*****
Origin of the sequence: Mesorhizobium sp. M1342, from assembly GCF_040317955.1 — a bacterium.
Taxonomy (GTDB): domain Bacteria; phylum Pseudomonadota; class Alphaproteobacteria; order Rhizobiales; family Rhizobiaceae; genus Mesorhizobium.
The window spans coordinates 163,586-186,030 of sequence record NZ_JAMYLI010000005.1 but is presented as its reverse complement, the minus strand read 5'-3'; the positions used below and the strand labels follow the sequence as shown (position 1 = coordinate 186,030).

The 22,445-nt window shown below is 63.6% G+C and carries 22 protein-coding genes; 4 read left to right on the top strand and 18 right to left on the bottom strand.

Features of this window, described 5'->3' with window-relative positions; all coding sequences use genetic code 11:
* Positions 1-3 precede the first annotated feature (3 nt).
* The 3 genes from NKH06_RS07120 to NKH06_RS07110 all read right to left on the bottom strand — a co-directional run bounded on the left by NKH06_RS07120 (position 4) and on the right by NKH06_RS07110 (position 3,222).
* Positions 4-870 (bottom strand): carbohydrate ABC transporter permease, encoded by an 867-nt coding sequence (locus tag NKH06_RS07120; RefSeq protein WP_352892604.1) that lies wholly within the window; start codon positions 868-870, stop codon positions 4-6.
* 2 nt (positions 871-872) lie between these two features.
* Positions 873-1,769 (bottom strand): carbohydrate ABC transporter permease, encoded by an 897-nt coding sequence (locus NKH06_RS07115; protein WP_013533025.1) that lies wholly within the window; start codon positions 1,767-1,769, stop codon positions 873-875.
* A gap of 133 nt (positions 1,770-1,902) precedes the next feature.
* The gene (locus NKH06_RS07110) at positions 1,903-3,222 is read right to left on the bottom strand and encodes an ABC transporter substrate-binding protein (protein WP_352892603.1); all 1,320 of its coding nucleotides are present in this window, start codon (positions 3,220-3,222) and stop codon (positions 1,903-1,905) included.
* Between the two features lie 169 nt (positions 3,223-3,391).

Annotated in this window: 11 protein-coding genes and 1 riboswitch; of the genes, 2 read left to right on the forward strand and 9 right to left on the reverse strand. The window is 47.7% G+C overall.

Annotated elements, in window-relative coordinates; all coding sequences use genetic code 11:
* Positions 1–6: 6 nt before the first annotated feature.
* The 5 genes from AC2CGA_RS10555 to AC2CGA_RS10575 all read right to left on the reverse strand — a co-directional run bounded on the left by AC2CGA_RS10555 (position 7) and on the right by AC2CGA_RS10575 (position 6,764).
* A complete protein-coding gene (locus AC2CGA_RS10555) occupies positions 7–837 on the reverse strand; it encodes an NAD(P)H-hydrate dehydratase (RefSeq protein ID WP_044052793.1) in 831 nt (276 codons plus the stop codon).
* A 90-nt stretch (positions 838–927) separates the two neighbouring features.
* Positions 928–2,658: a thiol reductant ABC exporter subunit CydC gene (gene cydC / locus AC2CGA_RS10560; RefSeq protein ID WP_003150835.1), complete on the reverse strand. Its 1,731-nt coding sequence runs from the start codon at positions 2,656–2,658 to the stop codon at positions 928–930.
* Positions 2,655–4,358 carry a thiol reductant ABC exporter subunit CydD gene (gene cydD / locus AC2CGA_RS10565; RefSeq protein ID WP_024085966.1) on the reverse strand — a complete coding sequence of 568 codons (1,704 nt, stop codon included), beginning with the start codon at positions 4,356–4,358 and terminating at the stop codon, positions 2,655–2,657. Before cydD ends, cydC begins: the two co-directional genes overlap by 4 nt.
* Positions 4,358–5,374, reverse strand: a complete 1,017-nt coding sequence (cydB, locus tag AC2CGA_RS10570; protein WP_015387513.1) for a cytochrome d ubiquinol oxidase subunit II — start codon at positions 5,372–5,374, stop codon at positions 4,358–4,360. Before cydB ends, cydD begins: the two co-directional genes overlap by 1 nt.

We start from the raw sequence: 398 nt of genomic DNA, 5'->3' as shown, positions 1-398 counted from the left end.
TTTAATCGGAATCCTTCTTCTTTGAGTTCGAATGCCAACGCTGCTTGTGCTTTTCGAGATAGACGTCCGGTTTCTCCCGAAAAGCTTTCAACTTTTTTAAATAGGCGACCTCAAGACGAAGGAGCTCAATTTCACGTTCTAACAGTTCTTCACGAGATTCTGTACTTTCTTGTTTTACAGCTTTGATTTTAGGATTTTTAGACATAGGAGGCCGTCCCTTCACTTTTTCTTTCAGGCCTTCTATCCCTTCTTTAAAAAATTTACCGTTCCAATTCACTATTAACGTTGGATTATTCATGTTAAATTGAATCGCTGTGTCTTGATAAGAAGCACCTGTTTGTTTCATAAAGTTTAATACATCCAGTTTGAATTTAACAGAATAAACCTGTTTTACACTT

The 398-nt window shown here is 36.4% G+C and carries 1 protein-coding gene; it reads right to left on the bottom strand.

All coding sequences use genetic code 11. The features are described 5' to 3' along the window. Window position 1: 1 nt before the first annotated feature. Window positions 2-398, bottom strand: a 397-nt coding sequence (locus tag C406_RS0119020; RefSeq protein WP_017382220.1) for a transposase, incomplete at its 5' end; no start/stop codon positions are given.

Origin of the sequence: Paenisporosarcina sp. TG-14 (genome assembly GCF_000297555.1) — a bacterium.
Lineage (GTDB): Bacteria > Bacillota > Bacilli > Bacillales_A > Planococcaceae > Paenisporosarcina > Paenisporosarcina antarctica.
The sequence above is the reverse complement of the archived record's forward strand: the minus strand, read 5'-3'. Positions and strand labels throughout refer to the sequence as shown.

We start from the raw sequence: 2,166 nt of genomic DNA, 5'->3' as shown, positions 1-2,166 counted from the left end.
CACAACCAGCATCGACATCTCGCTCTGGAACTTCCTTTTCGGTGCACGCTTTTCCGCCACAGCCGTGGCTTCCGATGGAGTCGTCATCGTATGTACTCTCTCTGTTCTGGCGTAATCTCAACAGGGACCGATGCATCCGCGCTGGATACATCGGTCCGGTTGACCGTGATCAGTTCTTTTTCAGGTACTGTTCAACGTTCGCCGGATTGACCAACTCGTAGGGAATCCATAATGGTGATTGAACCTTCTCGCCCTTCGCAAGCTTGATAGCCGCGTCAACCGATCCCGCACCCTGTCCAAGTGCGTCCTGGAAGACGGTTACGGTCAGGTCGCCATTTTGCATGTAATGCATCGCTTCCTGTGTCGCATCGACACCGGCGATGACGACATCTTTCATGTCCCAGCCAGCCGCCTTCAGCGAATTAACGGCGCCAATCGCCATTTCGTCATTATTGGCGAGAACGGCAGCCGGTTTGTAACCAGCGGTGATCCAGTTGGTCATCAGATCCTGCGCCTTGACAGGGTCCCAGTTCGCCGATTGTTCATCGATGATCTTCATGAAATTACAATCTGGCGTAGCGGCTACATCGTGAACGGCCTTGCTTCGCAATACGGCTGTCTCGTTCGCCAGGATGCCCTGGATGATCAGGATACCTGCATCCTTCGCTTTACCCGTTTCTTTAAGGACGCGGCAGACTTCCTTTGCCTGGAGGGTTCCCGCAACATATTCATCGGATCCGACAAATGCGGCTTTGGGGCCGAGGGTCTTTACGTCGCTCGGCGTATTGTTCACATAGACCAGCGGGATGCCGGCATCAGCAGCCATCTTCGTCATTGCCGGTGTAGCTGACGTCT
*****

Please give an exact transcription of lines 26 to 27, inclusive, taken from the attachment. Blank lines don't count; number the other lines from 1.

All coding sequences use genetic code 11. The features are described 5' to 3' along the window. Window position 1: 1 nt before the first annotated feature. Window positions 2-398, bottom strand: a 397-nt coding sequence (locus tag C406_RS0119020; RefSeq protein WP_017382220.1) for a transposase, incomplete at its 5' end; no start/stop codon positions are given.

Origin of the sequence: Paenisporosarcina sp. TG-14 (genome assembly GCF_000297555.1) — a bacterium.